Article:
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Posts tagged ‘Monywa’

Mandalay’s Most Enjoyable Restaurant

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Back in February I received an alarming e-mail from a friend in Mandalay telling me that my favorite restaurant in town, Aye Myit Tar, was gone. Gone? What did he mean? Closed, moved, burned down, or what exactly? Well, my friend replied, it’s not in the old location any longer. In fact, the building where the restaurant had been located was just demolished!

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The thought of Mandalay without Aye Myit Tar was too disturbing for words. I love this restaurant. It may not serve the finest meals in town, but they are perhaps the most filling. Plus, when you combine the tasty cuisine with the attentive service and friendly vibe, nothing else ranks higher on my list of places to eat in Mandalay. I like the food — oily curries and all — but the service is so attentive that it borders on the comical. It’s not uncommon to have three or four waiters waiting on my table … and I often dine there alone.

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When I arrived in Mandalay I ran into another friend, Mr. Htoo, the first afternoon. Mr. Htoo is a driver for hire (take your pick: motorcycle or trishaw, he’ll even arrange to rent a car for you) and is a fountain of knowledge about all things Mandalay. So, one of my first questions to him was: What happened to Aye Myit Tar? Instead of replying, he whipped out a business card with the restaurant’s name and their new address printed on it: they are now located on 81st Street, between 29th and 30th Streets, only three blocks from my hotel!

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There isn’t a whole lot of variety on the menu at Aye Myit Tar. It’s almost like something from a Monty Python show: you have your choice of curry, curry with chicken, curry with beef, curry with curry, curry with mutton, curry with prawn, or curry with curry spam and curry. But it’s the side dishes that really make the meal complete … and fill you up in the process. With each curry dish you get side orders of various vegetables, salads, and a soup of the day. And the waiters don’t hesitate to bring out second and third helpings if they notice I’m enjoying a particular dish. More beans, more soup, more tomato salad, some more rice? Sure! Once again, visions of a Monty Python skit come to mind; just one little wafer-thin mint (or in this case, a bite of tea leaf salad) is liable to tip me over the edge and dislodge the contents of my stomach all over the walls.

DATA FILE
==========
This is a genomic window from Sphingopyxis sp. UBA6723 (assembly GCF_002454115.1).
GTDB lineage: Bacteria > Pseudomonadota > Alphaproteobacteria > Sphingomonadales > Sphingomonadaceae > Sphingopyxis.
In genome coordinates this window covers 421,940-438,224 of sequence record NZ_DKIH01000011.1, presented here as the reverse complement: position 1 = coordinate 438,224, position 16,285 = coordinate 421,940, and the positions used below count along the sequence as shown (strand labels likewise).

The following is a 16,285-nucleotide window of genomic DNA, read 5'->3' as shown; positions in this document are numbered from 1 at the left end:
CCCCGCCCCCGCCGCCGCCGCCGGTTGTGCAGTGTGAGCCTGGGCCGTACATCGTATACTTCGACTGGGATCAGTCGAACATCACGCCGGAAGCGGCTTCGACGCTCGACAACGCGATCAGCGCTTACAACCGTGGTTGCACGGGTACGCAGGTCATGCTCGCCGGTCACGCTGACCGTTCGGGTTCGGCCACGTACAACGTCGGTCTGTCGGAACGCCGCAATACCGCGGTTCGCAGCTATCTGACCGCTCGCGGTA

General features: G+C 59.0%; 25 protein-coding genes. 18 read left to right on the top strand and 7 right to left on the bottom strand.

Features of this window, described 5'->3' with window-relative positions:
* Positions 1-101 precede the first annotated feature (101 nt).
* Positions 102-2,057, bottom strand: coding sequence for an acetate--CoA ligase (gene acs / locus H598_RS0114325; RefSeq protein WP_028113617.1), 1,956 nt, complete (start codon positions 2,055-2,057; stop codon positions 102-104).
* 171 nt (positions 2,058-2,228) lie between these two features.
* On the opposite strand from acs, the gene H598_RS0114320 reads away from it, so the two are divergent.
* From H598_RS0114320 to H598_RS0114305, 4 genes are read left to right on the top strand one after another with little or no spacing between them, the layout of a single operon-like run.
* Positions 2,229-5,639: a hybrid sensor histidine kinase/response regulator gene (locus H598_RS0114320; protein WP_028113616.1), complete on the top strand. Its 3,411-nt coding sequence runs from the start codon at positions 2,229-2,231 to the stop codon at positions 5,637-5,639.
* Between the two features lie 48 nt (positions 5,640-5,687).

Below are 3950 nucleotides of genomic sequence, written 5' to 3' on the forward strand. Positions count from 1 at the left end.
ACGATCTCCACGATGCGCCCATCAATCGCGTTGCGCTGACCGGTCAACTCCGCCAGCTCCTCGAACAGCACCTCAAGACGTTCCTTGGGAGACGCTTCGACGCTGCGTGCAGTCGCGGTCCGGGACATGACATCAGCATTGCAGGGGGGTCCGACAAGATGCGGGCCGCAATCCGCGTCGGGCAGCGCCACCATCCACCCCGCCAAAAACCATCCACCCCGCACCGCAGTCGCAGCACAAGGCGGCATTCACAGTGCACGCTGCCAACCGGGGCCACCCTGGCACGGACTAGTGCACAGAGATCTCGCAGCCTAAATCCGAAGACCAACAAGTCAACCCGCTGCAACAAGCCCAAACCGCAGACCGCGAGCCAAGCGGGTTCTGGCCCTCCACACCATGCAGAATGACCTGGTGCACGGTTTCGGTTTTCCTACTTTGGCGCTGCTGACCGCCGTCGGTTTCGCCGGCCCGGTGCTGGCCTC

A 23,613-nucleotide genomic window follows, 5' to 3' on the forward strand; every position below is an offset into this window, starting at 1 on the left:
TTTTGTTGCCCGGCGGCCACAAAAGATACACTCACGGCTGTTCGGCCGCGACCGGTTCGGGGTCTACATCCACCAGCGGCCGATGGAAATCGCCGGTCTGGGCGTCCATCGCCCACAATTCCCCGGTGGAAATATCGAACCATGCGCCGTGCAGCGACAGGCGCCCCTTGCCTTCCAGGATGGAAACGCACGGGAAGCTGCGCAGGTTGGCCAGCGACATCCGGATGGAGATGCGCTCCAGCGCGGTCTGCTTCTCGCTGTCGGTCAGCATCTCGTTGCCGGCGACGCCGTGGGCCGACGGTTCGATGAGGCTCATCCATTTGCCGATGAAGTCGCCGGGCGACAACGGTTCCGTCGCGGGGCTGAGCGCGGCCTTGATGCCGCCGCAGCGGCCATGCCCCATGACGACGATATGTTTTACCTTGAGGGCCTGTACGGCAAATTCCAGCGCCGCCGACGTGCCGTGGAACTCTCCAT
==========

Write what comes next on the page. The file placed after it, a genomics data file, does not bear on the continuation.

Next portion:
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The waiters at Aye Myit Tar are a hard-working bunch, to put it mildly. Most of them come from very poor families and have had to drop out of school (some while still in their early teens) in order to earn extra money for their family. They all live on the premises, sleeping upstairs, and eating most of their meals there too. They are usually up at the crack of dawn, cleaning the restaurant, cutting up vegetables and doing other food prep. By late morning they are serving lunch and don’t stop work until evening diners have left around 10 pm. They work every day of the week, with only an occasional day or two off a few times each year when they return home (most come from a small town near Monywa, which is where the owner is from also) to visit their families. So if you happen to eat at Aye Myit Tar, don’t forget to tip these guys. They deserve it!

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The waiters at Aye Myit Tar are extremely diligent and polite, but they also aren’t shy about asking me to take their photo. And one click invariably leads to a couple of dozen shots. I always tip my regular waiters well and make it a habit of bringing them small gifts from Bangkok each time I visit. As is the Myanmar way, they reciprocate with gifts for me; they might chip in and pay for my dinner, bring me free plates of fresh fruit or a cup of coffee, or give me a gift of a new longyi. I’m always tempted to leave town without telling them, just to avoid a final night of goodbye gifts, but I enjoy their company too much to do something sneaky like that.